This task was made easier by the efforts of a previous postgraduate student, Gabriele Cozzi, whose GPS collars deployed within this hyaena population often brought him to large carcasses and communal den sites. Gabriele started to compile ID photos of both collared and un-collared individuals, matching hyaenas to a given clan based on associations between individuals. At the beginning of my first field season, I created a Microsoft Access database to organize and visualize information about each individual hyaena within the population (see image 2). This database started out with 183 identified hyaenas, and has now grown to 460 individuals after 18 months of fieldwork. The number of photographed hyaenas in the population was greatly enhanced by the large-scale camera trap surveys conducted by another BPCT graduate student, Lindsey Rich.
Once you get your eye trained to pick out memorable spot patterns, identifying individual hyaenas is not too difficult. The more complicated activity is working out the clan associations for all of these individuals. During my first few months of fieldwork, I naively classified any hyaenas seen together, no matter the circumstances, as members of the same clan. However, after a while, things weren’t adding up. I was observing individuals from one clan feeding on carcasses with individuals from what was thought to be another clan – did this mean they were one giant clan, or just tolerating intruders? Furthermore, I discovered that a hyaena that we darted and collared within the local clan’s territory actually lives approximately 25 kilometers north, in an entirely different territory. The ranging patterns and social behaviour of these hyaenas turned out to be more complicated than I expected. I still have five months left of fieldwork, but I am able to make some preliminary conclusions. Using repeated associations between individuals, with the exception of those from large carcass sites, I have determined that hyaena clans in this ecosystem are likely composed of approximately 30-40 individuals. Compared to the prey-rich savannah ecosystems of East Africa (clan sizes up to 90 individuals) and the resource-scarce desert ecosystems of Southern Africa (clan sizes average 6-8 individuals), the hyaenas of the Okavango Delta live in medium-sized clans. Data from observations and camera traps at large carcass sites have shown that hyaenas will travel great distances outside of their clan territories to feed on carcasses. Okavango hyaenas seem to tolerate each other as lone individuals at large carcasses, but larger subgroups from opposing clans will fight over these sites. Therefore, although my identification database currently holds 460 individuals, many of these individuals have only been seen a handful of times as they were passing through our main study area.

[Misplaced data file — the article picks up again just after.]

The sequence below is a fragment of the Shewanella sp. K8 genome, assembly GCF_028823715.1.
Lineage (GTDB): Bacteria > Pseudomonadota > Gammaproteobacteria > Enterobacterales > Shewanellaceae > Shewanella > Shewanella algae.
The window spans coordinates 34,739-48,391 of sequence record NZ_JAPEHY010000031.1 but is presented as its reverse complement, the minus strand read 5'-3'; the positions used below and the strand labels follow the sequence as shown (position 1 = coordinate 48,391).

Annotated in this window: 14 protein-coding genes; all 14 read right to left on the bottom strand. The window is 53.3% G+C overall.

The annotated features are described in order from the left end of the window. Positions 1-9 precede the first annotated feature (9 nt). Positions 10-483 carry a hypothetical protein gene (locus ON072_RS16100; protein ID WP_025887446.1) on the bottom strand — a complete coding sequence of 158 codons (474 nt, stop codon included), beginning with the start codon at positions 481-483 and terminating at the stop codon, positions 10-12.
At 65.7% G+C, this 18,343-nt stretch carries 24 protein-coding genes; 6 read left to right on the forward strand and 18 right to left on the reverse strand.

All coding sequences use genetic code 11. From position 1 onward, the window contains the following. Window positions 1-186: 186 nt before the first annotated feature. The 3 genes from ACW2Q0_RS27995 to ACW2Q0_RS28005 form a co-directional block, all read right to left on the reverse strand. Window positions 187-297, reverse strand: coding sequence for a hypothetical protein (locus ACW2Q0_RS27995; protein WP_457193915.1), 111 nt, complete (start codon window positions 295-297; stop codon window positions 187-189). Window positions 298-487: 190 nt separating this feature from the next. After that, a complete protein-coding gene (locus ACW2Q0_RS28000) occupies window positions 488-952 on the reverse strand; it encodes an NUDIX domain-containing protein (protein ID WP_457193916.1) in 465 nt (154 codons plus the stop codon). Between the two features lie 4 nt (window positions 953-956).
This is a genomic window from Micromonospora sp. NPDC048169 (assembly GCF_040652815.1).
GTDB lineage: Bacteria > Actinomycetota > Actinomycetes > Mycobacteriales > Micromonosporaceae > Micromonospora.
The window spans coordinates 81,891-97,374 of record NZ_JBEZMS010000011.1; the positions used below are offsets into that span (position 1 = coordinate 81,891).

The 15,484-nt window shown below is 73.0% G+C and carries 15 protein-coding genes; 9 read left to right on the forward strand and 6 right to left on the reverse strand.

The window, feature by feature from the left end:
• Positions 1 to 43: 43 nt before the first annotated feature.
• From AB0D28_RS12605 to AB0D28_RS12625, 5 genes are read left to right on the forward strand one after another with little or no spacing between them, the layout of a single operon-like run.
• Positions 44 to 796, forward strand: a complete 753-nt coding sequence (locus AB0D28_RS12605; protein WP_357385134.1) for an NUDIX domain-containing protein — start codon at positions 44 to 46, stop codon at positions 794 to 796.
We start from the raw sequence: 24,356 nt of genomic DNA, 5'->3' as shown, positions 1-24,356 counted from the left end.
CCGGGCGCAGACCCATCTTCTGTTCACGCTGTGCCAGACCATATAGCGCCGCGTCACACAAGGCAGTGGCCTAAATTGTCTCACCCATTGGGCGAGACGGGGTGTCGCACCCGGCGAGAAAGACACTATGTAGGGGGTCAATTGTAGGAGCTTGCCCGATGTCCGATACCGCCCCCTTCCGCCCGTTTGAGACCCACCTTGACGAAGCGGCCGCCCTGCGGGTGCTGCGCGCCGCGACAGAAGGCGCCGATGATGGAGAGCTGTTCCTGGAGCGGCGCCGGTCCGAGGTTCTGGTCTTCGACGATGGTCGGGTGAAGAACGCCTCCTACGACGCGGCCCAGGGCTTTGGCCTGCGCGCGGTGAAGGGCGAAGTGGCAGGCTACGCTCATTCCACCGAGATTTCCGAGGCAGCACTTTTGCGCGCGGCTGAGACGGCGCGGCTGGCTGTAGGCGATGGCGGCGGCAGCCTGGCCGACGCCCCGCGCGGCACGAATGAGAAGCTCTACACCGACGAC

The knowledge we have gained thus far on spotted hyaenas in this region, particularly their ranging patterns and flexible territoriality, is an important first step to understanding conservation issues such as human-hyaena conflict over livestock. Future work by BPCT researchers aims to understand hyaena movements in relation to the veterinary fence and cattle posts in the livestock landscape south of our main wildlife study area.